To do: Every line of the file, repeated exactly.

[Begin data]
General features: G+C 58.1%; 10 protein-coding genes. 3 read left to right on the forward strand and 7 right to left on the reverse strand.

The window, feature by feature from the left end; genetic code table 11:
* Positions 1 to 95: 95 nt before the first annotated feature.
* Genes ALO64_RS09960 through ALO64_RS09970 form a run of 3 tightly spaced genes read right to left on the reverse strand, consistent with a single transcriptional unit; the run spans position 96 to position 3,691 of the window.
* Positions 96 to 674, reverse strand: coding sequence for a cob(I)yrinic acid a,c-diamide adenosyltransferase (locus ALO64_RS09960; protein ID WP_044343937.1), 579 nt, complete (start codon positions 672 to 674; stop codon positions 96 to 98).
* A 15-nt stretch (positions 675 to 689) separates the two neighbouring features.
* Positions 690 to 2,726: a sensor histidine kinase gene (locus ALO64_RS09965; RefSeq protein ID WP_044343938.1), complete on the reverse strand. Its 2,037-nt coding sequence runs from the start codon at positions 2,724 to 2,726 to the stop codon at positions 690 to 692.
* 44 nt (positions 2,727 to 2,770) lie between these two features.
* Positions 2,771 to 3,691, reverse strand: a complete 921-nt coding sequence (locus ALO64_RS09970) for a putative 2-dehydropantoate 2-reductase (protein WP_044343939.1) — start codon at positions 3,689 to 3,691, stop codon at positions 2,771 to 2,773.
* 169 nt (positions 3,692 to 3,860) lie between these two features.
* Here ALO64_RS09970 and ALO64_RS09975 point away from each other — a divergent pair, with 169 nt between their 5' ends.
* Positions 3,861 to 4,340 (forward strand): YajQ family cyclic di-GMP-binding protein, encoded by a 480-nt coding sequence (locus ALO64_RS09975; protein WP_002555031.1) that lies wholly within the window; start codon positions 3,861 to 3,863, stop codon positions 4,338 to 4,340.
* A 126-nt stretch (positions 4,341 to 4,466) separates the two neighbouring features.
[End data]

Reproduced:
General features: G+C 58.1%; 10 protein-coding genes. 3 read left to right on the forward strand and 7 right to left on the reverse strand.

The window, feature by feature from the left end; genetic code table 11:
* Positions 1 to 95: 95 nt before the first annotated feature.
* Genes ALO64_RS09960 through ALO64_RS09970 form a run of 3 tightly spaced genes read right to left on the reverse strand, consistent with a single transcriptional unit; the run spans position 96 to position 3,691 of the window.
* Positions 96 to 674, reverse strand: coding sequence for a cob(I)yrinic acid a,c-diamide adenosyltransferase (locus ALO64_RS09960; protein ID WP_044343937.1), 579 nt, complete (start codon positions 672 to 674; stop codon positions 96 to 98).
* A 15-nt stretch (positions 675 to 689) separates the two neighbouring features.
* Positions 690 to 2,726: a sensor histidine kinase gene (locus ALO64_RS09965; RefSeq protein ID WP_044343938.1), complete on the reverse strand. Its 2,037-nt coding sequence runs from the start codon at positions 2,724 to 2,726 to the stop codon at positions 690 to 692.
* 44 nt (positions 2,727 to 2,770) lie between these two features.
* Positions 2,771 to 3,691, reverse strand: a complete 921-nt coding sequence (locus ALO64_RS09970) for a putative 2-dehydropantoate 2-reductase (protein WP_044343939.1) — start codon at positions 3,689 to 3,691, stop codon at positions 2,771 to 2,773.
* 169 nt (positions 3,692 to 3,860) lie between these two features.
* Here ALO64_RS09970 and ALO64_RS09975 point away from each other — a divergent pair, with 169 nt between their 5' ends.
* Positions 3,861 to 4,340 (forward strand): YajQ family cyclic di-GMP-binding protein, encoded by a 480-nt coding sequence (locus ALO64_RS09975; protein WP_002555031.1) that lies wholly within the window; start codon positions 3,861 to 3,863, stop codon positions 4,338 to 4,340.
* A 126-nt stretch (positions 4,341 to 4,466) separates the two neighbouring features.